Robin Williams death this week from depression, that may or may not have been sparked by a diagnosis of Parkinson’s disease, not only made people incredibly sad, it also caused many of us to pause and think about our own “What’s The Point” list.
While people are eager to share their bucket list with everyone and anyone who will listen to their personal life manifesto, most don’t admit in public, much less talk about the fact that they also have a “What’s The Point” list.
I don’t suffer from clinical depression and my outlook on life is mostly positive. Right now, it’s full of hope. I’m having a great time. My health is good. I feel grateful every day that I can physically and mentally do what I do. I am so lucky. And, I have lots to laugh about 99% of the time.
At 63, the majority of my life is behind me. I am very clear of what I want from my remaining years. I have specific criteria of what I want my life to look like. That’s what my “What The Point” list is all about.
It’s a short list. I’ve had it for a long time. My 25- year- old daughter has a list. Her list is short, as well.
Driving back from a wonderful Thai dinner at On’s Kitchen the other night, my daughter Berit and I started talking about Robin Williams and his decision at age 63- the same as me- to end his life.
That led to a discussion of what circumstances would have to exist for either of us to look at our lives and say, “What’s the point?”
Over the years, I have shared my “What’s The Point” list with both my children. I want them to be very clear on my preferences.
At 25, Berit has thought about this issue as well and she has her own very clear criteria. It is different than mine.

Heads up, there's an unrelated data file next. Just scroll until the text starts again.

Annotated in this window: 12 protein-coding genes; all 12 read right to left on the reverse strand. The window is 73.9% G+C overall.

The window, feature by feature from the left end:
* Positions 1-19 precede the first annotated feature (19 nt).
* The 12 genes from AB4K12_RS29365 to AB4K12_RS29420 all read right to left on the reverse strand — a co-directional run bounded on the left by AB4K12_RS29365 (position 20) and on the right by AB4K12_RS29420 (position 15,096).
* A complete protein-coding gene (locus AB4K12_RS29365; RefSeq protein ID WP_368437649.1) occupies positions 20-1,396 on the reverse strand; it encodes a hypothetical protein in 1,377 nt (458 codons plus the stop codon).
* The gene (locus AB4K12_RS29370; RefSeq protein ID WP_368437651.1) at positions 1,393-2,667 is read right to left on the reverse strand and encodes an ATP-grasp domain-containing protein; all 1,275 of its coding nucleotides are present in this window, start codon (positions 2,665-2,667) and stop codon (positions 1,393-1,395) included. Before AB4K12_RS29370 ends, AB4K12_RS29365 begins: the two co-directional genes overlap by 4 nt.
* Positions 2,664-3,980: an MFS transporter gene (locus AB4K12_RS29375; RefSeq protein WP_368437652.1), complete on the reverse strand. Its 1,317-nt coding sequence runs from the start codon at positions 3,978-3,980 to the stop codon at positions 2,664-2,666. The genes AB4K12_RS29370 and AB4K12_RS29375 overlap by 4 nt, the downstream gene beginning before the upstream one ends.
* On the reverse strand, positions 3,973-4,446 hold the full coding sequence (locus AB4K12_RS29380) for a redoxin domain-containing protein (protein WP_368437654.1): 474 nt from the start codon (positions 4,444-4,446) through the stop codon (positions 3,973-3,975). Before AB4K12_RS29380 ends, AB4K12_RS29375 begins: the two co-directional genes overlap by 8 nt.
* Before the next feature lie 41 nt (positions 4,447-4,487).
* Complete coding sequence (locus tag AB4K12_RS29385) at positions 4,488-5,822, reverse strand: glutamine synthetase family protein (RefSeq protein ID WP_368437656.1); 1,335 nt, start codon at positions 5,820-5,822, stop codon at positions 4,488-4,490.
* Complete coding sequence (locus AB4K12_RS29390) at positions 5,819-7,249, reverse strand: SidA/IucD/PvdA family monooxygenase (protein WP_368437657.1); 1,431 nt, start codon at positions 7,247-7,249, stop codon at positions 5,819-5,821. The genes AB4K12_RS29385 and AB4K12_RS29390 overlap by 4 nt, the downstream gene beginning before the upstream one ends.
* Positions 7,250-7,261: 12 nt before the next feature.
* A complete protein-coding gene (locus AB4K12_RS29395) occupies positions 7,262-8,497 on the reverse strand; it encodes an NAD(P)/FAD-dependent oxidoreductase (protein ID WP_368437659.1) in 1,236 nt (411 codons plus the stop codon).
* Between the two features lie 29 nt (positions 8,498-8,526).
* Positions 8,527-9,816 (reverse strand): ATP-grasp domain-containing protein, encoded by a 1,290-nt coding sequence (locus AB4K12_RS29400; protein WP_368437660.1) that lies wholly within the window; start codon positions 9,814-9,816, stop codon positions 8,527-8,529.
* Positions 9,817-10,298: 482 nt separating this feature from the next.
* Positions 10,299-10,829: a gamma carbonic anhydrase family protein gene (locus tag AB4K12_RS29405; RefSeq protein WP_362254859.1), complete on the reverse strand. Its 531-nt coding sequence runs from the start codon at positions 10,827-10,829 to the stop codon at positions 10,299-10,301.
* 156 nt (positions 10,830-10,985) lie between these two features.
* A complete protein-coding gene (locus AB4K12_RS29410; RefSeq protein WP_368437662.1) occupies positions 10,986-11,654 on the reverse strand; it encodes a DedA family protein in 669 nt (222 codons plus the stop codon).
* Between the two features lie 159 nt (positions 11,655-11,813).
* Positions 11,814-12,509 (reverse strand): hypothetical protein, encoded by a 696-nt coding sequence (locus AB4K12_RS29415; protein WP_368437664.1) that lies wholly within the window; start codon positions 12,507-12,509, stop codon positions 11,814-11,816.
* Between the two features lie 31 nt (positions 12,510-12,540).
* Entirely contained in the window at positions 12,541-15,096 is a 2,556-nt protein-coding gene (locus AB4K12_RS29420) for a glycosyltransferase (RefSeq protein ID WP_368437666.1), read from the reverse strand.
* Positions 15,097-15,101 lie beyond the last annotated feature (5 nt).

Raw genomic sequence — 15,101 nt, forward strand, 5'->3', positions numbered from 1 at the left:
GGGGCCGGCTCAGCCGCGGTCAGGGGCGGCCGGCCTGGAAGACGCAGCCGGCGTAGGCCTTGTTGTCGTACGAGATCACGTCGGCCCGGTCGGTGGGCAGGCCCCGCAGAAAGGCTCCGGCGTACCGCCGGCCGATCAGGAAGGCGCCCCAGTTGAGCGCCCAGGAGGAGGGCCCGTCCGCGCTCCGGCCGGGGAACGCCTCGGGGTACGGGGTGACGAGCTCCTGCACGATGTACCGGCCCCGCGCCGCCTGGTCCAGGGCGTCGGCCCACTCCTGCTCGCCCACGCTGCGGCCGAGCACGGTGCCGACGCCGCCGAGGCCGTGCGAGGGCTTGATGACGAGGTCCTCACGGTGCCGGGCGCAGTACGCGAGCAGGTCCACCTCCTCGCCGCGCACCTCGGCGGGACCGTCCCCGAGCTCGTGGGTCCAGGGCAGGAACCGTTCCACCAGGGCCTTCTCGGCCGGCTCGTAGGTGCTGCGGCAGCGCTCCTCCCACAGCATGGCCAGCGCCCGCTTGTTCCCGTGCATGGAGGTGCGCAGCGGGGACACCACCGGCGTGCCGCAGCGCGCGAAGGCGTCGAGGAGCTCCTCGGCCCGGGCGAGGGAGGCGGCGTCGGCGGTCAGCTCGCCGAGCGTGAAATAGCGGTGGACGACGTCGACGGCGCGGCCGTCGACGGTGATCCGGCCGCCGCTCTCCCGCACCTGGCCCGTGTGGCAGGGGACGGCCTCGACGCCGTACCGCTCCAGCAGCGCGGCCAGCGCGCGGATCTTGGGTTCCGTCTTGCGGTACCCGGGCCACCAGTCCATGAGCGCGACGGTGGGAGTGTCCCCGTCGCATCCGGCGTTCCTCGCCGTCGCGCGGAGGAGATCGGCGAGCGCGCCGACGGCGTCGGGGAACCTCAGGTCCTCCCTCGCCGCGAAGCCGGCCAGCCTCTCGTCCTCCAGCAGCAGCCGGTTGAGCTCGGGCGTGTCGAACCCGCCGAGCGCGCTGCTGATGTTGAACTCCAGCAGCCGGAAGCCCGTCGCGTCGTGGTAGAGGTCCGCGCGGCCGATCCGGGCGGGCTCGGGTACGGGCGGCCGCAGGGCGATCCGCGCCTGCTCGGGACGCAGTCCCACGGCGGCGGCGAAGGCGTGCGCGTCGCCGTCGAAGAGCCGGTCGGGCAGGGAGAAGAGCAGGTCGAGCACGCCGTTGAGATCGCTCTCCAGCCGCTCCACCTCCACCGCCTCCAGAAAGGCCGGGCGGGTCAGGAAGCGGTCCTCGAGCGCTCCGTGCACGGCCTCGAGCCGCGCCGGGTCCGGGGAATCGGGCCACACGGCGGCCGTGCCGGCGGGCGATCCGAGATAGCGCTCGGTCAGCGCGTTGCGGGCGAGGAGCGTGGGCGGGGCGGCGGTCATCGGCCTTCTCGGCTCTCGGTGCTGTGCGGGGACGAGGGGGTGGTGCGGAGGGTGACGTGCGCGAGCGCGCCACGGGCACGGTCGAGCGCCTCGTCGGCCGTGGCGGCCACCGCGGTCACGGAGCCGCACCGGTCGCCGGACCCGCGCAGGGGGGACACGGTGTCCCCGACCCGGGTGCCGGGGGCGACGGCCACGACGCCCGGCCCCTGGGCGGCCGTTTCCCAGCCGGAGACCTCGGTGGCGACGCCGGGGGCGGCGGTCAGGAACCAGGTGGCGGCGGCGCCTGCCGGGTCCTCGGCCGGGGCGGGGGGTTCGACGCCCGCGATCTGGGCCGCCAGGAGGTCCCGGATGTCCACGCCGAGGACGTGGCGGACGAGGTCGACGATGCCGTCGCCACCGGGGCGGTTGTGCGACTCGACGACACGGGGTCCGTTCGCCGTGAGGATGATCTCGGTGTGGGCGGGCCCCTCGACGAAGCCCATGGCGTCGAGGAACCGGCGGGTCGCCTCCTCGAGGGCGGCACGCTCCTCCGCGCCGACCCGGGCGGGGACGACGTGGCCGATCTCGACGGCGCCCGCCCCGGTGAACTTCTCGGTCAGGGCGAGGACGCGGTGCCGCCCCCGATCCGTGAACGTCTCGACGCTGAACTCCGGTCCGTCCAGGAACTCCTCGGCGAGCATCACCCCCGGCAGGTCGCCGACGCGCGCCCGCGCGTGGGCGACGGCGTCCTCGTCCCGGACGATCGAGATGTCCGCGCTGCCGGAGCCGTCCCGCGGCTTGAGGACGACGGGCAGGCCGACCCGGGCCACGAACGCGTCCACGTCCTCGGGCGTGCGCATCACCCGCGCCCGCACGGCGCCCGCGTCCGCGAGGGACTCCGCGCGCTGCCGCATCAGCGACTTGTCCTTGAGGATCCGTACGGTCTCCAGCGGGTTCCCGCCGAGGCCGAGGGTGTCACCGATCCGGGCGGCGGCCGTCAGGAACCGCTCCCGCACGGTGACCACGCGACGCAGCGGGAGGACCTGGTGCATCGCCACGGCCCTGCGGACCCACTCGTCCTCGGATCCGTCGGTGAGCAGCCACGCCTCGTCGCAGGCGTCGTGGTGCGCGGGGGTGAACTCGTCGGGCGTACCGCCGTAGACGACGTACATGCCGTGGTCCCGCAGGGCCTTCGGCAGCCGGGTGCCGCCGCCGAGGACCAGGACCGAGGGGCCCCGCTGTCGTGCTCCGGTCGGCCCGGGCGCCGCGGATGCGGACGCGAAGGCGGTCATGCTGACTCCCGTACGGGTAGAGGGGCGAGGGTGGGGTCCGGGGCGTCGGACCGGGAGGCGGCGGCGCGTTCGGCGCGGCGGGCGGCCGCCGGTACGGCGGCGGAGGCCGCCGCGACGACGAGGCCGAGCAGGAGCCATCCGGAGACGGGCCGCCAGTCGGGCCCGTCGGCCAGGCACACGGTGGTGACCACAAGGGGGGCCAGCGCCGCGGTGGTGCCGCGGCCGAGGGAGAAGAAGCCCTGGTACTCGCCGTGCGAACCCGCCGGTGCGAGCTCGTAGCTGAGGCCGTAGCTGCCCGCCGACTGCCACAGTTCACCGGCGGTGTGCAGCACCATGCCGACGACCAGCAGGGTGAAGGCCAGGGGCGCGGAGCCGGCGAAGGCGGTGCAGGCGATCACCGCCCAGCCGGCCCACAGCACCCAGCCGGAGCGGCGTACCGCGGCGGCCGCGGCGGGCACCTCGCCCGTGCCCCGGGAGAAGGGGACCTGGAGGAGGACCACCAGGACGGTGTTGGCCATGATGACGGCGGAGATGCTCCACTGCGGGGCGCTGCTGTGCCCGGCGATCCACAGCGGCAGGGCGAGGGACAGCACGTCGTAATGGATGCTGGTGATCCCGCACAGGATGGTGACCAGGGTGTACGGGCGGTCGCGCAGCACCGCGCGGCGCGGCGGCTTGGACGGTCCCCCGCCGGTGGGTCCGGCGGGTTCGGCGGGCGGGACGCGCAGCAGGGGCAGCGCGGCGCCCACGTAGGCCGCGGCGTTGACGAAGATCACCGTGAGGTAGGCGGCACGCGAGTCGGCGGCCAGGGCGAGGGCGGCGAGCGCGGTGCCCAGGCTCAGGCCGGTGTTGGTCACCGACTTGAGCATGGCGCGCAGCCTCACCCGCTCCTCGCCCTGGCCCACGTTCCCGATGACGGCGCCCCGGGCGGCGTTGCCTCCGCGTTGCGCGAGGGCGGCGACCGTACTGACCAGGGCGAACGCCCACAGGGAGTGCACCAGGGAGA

For Berit, the most important things in her life are her sight, hearing, and her taste. She says she could handle losing one of the three, but losing two of the three would be a game changer. I made a mental note.
I doubt her list will change much as she grows older. Mine hasn’t changed since I started thinking about it. I do concede that my mental framework for what a worthwhile life is could shift drastically, given any change in my circumstances. My list is not written in stone.
At this point, being of sound mind and body, I lean towards having the freedom to end my life when it no longer meets the basic requirements of my “What’s The Point” list.
Sitting here today, thinking about “What’s The Point,” I know what’s important to me. Mental Acuity is at the top of the list.
As a child, I watched my paternal grandmother sink into the ravages of dementia. It was frightening then and its only gotten more frightening as I’ve gotten older. I remember her holding up a bedspread and thinking it was the newspaper. The 11-year-old me was horrified, mystified, confused and fearful -please don’t let that happen to me.
(As I was writing this, I couldn’t remember the word bedspread and had to go to my good friend Google to jump-start my thinking.)
So if my mind goes, I’d rather my body left with it.
As strongly as I feel about this, I know my own mother, who is suffering from dementia, has a polar opposite viewpoint. As our conversations become limited to, “Boy it’s windy out there today,” I know that she is not a believer in euthanasia, assisted suicide or any unnatural ending to life. For her, it would be completely unconscionable and inconceivable to speed up the death process. She wants to live as long as she can, whether she realizes it or not. Her life. Her choice.
As it turns out, even people who can legally obtain medications to end their lives because of a terminal illness, often choose not to. I think that’s because for most of us, if there is even a single moment of joy, a smile, or something to laugh about, it’s worth the pain.
I used to want to live a long life. Now at 63, longevity isn’t the primary goal. A healthy, intellectually, emotionally and physically engaging life is. I am doing everything in my power to have that life. And, I hope, beyond hope, that my “What’s The Point” list can remain what it is today – an intellectual exercise on the meaning of a quality life.
Dementia. Ruth puzzled over the diagnosis: How could such a beautiful-sounding word apply to such a destructive disease? It was a name befitting a goddess: Dementia, who caused her sister Demeter to forget to turn winter into spring.